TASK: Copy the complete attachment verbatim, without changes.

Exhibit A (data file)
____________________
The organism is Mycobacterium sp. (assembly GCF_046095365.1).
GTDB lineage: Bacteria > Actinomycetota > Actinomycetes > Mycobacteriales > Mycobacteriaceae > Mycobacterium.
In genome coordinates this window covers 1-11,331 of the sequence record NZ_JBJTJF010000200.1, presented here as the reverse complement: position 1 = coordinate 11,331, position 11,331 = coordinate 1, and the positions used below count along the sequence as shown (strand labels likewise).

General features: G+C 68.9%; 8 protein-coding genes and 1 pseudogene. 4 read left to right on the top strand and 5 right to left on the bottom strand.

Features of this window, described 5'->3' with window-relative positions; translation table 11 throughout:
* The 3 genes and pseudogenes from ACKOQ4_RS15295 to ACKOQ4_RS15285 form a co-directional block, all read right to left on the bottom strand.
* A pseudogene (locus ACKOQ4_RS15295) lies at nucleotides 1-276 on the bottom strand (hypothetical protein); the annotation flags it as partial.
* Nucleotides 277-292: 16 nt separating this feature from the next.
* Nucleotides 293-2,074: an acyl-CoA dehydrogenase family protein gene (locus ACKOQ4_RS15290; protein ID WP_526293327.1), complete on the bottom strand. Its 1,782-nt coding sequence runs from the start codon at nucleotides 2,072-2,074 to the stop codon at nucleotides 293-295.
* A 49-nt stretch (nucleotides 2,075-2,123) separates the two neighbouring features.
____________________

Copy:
The organism is Mycobacterium sp. (assembly GCF_046095365.1).
GTDB lineage: Bacteria > Actinomycetota > Actinomycetes > Mycobacteriales > Mycobacteriaceae > Mycobacterium.
In genome coordinates this window covers 1-11,331 of the sequence record NZ_JBJTJF010000200.1, presented here as the reverse complement: position 1 = coordinate 11,331, position 11,331 = coordinate 1, and the positions used below count along the sequence as shown (strand labels likewise).

General features: G+C 68.9%; 8 protein-coding genes and 1 pseudogene. 4 read left to right on the top strand and 5 right to left on the bottom strand.

Features of this window, described 5'->3' with window-relative positions; translation table 11 throughout:
* The 3 genes and pseudogenes from ACKOQ4_RS15295 to ACKOQ4_RS15285 form a co-directional block, all read right to left on the bottom strand.
* A pseudogene (locus ACKOQ4_RS15295) lies at nucleotides 1-276 on the bottom strand (hypothetical protein); the annotation flags it as partial.
* Nucleotides 277-292: 16 nt separating this feature from the next.
* Nucleotides 293-2,074: an acyl-CoA dehydrogenase family protein gene (locus ACKOQ4_RS15290; protein ID WP_526293327.1), complete on the bottom strand. Its 1,782-nt coding sequence runs from the start codon at nucleotides 2,072-2,074 to the stop codon at nucleotides 293-295.
* A 49-nt stretch (nucleotides 2,075-2,123) separates the two neighbouring features.